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Transformation of Optical Network Through Reduced Clad Fiber

Transformation of Optical Network Through Reduced Clad Fiber

The increasing demand for high-bandwidth consuming applications and telecom services,  are driving the exponential growth of data traffic[1]. This leads to the deployment of ultra-high data rate optical transmission systems in C-band operating at 100G to 800G and beyond and also C+L optics can be utilized in a standard single mode fiber[2]. These advances have been successful in accommodating increasing data demands but at the cost of additional optical network complexity along with the proportionally increased capital and operational costs. 

On the other hand, increasing the number of standard 250µm diameter fibers in the optical fiber cable, can linearly enhance its capacity to meet the data traffic requirements. However, this leads to a larger diameter cable with significantly increased cable weight, posing challenges for deployment in the same duct space as well as straight laid deployments. Therefore, research has focused at reducing the fiber diameter from 250 µm[3] to 180 µm[4, 5] while maintaining the standard cladding diameter of 125 µm diameter. Furthermore, fiber diameter reduction can be achieved by reducing the coating diameter to 125/160 µm or the clad diameter to 80/165 µm[6, 7] . However, further fiber diameter reduction through coating diameter below 180 um, presents substantial challenges related to micro-bending and optical fiber strength.

Fig.1. Cross-sectional view of the reduced coating and reduced clad diameter fibre

Therefore, fiber diameter reduction (<180 μm) research shifted towards the reduction of cladding diameter (80 μm), resulting in the 59% cross-section area reduction with respect to 125/250 µm  SSMF. Figure 1 illustrates the schematic of reducing fiber diameter from 250 µm to 165 µm. This approach led to new cable designs like inter-bonded ribbon with 1728 fiber count, achieving over 26% compact cable diameter and more than 40% lighter cable weight [8] .

The use of reduced clad (RC) fiber presents a significant opportunity to make reduced diameter optical fiber cable. This advancement can greatly improve Data Centre Interconnect networks and metro-access network infrastructures by offering reduced cable diameter that are lighter and easier to install. RC fiber can help alleviate space constraints in data centers and metro-access networks. India’s first reduced-clad fiber has been developed at the STL Centre of Excellence (COE) in Aurangabad.

This blog dives into the world of RC fiber, exploring its potential benefits and the challenges it faces analyzing design factors, manufacturing considerations, and readiness for network deployment.

Benefits of Reduced Clad fiber

  1. Small form factor high fibre count cable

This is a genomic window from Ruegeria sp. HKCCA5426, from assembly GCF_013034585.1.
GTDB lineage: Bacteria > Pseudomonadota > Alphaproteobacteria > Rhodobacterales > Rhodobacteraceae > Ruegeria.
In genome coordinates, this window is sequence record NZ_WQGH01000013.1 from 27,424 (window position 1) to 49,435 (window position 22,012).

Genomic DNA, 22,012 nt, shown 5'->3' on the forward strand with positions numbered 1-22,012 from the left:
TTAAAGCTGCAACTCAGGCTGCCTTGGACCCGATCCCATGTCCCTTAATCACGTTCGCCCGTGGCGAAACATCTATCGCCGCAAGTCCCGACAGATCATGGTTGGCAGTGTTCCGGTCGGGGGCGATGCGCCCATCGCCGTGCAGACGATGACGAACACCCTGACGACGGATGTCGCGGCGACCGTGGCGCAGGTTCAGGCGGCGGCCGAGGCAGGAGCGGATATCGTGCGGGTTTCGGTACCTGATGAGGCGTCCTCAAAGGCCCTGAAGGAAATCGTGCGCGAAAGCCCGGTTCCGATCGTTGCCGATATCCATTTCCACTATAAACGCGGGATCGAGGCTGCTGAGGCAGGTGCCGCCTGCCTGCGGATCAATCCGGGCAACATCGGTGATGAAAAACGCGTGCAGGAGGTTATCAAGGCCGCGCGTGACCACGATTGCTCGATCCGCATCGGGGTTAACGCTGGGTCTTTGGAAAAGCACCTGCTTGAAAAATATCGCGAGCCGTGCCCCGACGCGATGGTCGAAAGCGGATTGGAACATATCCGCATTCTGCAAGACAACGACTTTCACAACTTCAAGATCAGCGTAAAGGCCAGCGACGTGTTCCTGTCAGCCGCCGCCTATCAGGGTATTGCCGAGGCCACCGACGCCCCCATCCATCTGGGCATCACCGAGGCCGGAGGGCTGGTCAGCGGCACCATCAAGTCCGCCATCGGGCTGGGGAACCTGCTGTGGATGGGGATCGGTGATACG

• Reduces optical fiber cable diameter, weight while maintaining similar fiber count compared to standard OF cable.
    • Fiber count can be increased while maintaining same cable diameter of  standard  OFC.
    • RC fiber cable enables longer distances blowing with fewer joint closures, resulting less link loss compared to standard OFC.
  2. Ease of deployments
    • RC fiber enables increased fiber counts within congested duct spaces.
    • Smaller micro-duct cables can be used for the same number of deployed fibers.
    • Faster RC cable Installation and can be laid straight more easily.
  3. Miniaturization of components
    • RC fiber also aimed at the small form factor (SFF) components marketplace.
    • Miniaturization of components initiative save space and results in cost reduction of the components and also create new untouched applications in fiber optics markets.
  4. Material Efficiency
    • Reduced amount of clad glass material proportionality while maintaining the same core glass region in RC fiber than standard SMF. Therefore, coating material will be also significantly reduced.
  5. Reduces the number of drums due to less polyethene material for drum fabrication. 
  6. Greenfield deployments
    • Reduced amount of clad glass material proportionality while maintaining the same core glass region in RC fiber than standard SMF. Therefore, coating material will be also significantly reduced.
    • Reduces the number of drums due to less polyethene material for drum fabrication.

Challenges of Reduced Clad fiber

  1. Micro-bend loss
    • Micro-bend effect refers to distortion caused by microscopic curvature, fractures, or anomalies in an optical fiber’s cladding and core.
    • Contributes higher signal attenuation and results in signal power losses in the optical link.
    • Occur during manufacturing as cracks and during installation due to changes in curvature.

Apart from the former process, micro-bends also result from dimensional changes in fiber cabling materials, cause undesirable material interactions, resulting in signal losses in the cabling system. 

2. Mechanical Challenges

  • RC fiber faces mechanical challenges as of fatigue properties, and coating strip force.
  • Minimum dynamic fatigue stress corrosion rest n-value should be >18 (minimum) in SSMF but will rise for 165 m, 135 m, and 80 m fiber.
  • Strip force test cannot be easily performed due to a quick redesign of the tool required for the test and cutting the coatings is not effective due to small cladding diameter.

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Transformation of Optical Network Through Reduced Clad Fiber

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